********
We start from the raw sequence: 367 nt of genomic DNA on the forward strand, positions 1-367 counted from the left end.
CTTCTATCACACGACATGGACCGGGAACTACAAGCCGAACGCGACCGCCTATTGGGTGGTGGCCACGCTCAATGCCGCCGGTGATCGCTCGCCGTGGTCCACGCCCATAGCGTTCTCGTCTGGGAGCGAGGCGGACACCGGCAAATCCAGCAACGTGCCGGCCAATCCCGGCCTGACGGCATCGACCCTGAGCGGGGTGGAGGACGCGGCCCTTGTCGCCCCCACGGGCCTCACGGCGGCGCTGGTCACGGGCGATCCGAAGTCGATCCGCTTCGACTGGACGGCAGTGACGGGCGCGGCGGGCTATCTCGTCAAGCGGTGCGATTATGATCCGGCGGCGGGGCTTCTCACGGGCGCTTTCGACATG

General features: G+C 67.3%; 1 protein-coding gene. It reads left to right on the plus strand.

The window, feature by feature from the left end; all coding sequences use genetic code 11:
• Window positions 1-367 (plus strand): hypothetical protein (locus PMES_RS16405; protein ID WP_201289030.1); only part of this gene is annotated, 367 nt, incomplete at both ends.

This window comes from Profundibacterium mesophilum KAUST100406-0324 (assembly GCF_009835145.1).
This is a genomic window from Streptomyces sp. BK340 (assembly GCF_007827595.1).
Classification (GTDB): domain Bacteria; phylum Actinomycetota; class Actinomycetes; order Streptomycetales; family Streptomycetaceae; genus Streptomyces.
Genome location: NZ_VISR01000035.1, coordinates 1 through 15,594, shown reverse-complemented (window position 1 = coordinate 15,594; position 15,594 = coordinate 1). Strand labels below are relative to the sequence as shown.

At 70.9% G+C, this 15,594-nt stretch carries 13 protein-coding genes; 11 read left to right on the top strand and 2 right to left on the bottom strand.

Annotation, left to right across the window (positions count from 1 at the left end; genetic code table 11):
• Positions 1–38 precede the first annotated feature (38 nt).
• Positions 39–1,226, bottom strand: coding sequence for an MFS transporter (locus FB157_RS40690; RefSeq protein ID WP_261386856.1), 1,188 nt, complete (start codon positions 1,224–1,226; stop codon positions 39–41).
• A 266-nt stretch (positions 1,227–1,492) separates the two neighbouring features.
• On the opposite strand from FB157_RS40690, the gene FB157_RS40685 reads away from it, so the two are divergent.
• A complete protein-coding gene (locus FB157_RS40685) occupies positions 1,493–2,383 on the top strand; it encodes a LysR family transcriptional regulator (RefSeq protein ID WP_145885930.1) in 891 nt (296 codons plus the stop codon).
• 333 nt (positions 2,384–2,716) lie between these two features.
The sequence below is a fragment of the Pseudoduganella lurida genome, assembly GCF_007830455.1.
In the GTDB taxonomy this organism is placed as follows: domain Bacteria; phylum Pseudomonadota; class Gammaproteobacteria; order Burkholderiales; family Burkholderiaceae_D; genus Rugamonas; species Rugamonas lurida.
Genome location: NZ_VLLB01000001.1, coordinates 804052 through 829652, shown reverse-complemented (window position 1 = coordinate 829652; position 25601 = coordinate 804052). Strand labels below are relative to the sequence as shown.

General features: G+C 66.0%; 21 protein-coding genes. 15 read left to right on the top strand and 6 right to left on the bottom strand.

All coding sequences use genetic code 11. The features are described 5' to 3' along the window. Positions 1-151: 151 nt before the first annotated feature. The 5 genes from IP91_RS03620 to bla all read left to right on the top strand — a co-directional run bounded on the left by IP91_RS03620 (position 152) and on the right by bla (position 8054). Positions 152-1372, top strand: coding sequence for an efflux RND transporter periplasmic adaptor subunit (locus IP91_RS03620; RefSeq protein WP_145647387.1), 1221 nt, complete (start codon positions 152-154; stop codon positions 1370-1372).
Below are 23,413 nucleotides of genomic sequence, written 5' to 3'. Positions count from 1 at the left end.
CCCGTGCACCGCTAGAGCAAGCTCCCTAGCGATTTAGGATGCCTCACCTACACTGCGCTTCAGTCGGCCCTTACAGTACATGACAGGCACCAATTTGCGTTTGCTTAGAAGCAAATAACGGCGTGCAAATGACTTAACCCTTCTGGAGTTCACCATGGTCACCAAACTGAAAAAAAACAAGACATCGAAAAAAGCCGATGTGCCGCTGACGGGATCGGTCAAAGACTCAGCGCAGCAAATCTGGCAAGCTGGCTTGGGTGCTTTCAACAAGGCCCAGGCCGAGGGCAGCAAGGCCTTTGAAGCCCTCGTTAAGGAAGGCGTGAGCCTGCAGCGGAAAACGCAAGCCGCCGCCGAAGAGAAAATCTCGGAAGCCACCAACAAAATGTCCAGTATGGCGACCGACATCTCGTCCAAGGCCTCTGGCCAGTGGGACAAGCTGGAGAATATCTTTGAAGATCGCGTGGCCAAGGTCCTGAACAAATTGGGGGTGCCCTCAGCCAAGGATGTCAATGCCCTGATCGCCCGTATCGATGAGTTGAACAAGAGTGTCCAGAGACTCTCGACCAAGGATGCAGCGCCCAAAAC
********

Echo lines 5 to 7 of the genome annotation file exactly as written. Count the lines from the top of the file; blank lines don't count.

• Window positions 1-367 (plus strand): hypothetical protein (locus PMES_RS16405; protein ID WP_201289030.1); only part of this gene is annotated, 367 nt, incomplete at both ends.

This window comes from Profundibacterium mesophilum KAUST100406-0324 (assembly GCF_009835145.1).
This is a genomic window from Streptomyces sp. BK340 (assembly GCF_007827595.1).